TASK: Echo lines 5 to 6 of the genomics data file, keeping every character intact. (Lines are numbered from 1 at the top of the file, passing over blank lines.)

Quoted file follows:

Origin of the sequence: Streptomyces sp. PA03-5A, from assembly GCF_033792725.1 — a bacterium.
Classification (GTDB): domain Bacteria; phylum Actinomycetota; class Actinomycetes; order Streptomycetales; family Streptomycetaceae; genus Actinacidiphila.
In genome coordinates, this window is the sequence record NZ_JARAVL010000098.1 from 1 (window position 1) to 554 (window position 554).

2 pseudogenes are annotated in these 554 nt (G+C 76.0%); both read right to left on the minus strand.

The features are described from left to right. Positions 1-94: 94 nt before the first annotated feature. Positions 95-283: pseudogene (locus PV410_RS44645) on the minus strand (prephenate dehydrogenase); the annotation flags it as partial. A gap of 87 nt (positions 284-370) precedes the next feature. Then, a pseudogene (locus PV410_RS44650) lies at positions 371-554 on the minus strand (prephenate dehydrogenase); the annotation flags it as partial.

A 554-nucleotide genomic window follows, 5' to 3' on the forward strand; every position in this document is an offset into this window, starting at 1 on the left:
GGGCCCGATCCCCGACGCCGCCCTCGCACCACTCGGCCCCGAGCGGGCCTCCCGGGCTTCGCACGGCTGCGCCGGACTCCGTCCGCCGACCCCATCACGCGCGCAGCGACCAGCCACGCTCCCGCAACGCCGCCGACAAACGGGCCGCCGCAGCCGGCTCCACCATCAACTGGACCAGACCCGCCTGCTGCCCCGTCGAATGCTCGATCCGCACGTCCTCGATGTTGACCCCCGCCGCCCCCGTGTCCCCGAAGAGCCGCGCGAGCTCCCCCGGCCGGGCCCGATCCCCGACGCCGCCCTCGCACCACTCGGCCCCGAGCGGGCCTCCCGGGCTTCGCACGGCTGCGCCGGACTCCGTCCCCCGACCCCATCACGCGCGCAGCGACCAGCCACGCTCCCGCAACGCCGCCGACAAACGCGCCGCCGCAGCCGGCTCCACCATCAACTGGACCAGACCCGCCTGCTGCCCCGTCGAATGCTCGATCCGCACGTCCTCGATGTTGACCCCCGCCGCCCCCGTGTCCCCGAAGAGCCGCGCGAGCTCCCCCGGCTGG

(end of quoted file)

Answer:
The features are described from left to right. Positions 1-94: 94 nt before the first annotated feature. Positions 95-283: pseudogene (locus PV410_RS44645) on the minus strand (prephenate dehydrogenase); the annotation flags it as partial. A gap of 87 nt (positions 284-370) precedes the next feature. Then, a pseudogene (locus PV410_RS44650) lies at positions 371-554 on the minus strand (prephenate dehydrogenase); the annotation flags it as partial.

A 554-nucleotide genomic window follows, 5' to 3' on the forward strand; every position in this document is an offset into this window, starting at 1 on the left: